Kyle Barnett Mar. 4, 2013, 1:09pm

NEW ORLEANS – As the second week of the BP oil spill trial gets off to a start the court is preparing to see a different type of testimony than in the first week’s court proceedings.

The first week of phase one of the trial heard opening statements from the Attorneys General of Louisiana and Alabama, a representative of the plaintiff’s steering committee and BP’s defense.

The court also saw expert testimony from engineers who said BP cut corners in safety practices and BP executives who claimed they followed necessary safety procedures despite slashing budgets for oil drilling operations while at the same time experiencing increased production. In addition, representatives from rig owners Transocean and sub-contractor Halliburton took the stand to defend their companies’ role in the spill.

This week the court is expected to hear testimony from those who were aboard the Deepwater Horizon drilling rig when it exploded killing 11 rig workers and injuring many others and beginning the spill that eventually leaked an estimated 4.9 million barrels of oil in the largest oil spill ever recorded.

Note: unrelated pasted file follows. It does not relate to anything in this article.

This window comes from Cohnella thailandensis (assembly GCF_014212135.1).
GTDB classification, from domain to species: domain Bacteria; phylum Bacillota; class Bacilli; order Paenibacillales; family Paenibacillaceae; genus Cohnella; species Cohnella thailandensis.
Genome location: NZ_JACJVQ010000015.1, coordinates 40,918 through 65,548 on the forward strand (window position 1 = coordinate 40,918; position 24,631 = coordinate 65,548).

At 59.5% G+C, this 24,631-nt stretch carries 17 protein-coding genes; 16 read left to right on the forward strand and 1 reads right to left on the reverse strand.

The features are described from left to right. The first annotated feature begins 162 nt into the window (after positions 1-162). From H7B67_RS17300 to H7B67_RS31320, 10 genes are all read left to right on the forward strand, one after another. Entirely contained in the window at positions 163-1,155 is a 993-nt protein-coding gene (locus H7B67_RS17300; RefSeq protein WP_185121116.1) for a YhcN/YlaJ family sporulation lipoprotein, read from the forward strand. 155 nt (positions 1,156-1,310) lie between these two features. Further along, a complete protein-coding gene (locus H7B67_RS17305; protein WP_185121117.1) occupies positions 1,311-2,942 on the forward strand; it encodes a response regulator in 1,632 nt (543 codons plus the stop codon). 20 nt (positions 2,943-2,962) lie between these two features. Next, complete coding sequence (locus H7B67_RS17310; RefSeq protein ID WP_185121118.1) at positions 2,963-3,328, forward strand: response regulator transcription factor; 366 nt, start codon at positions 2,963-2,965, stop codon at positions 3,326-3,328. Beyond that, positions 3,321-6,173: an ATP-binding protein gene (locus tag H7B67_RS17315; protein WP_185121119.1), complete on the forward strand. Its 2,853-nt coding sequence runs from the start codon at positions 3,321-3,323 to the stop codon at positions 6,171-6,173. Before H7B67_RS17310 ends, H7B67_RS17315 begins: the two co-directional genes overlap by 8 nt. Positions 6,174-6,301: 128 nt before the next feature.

Despite a continuation of the trial early last year and an extended attempt to settle the case BP opted to go to trial with the hope of avoiding a finding of gross negligence that could end with a potential penalty of $17 billion in environmental fines.

Analysts have speculated that even though the trial has begun an attempt to settle the case is ongoing.

In phase one of the trial BP is attempting to avoid a finding of gross negligence by showing the rig’s failure, which began the spill, was due to a faulty cement job by rig operator Transocean and subcontractor Halliburton who should be held equally responsible for the spill.

Phase two of the trial is set for September and will focus on the government’s estimate of the amount of oil that leaked into the Gulf, which BP claims is faulty and will calculate into the ultimate fine assessed in the case.

All trial proceedings are taking place without a jury and are being overseen by U.S. District Judge Carl Barbier who will ultimately assess any penalty.

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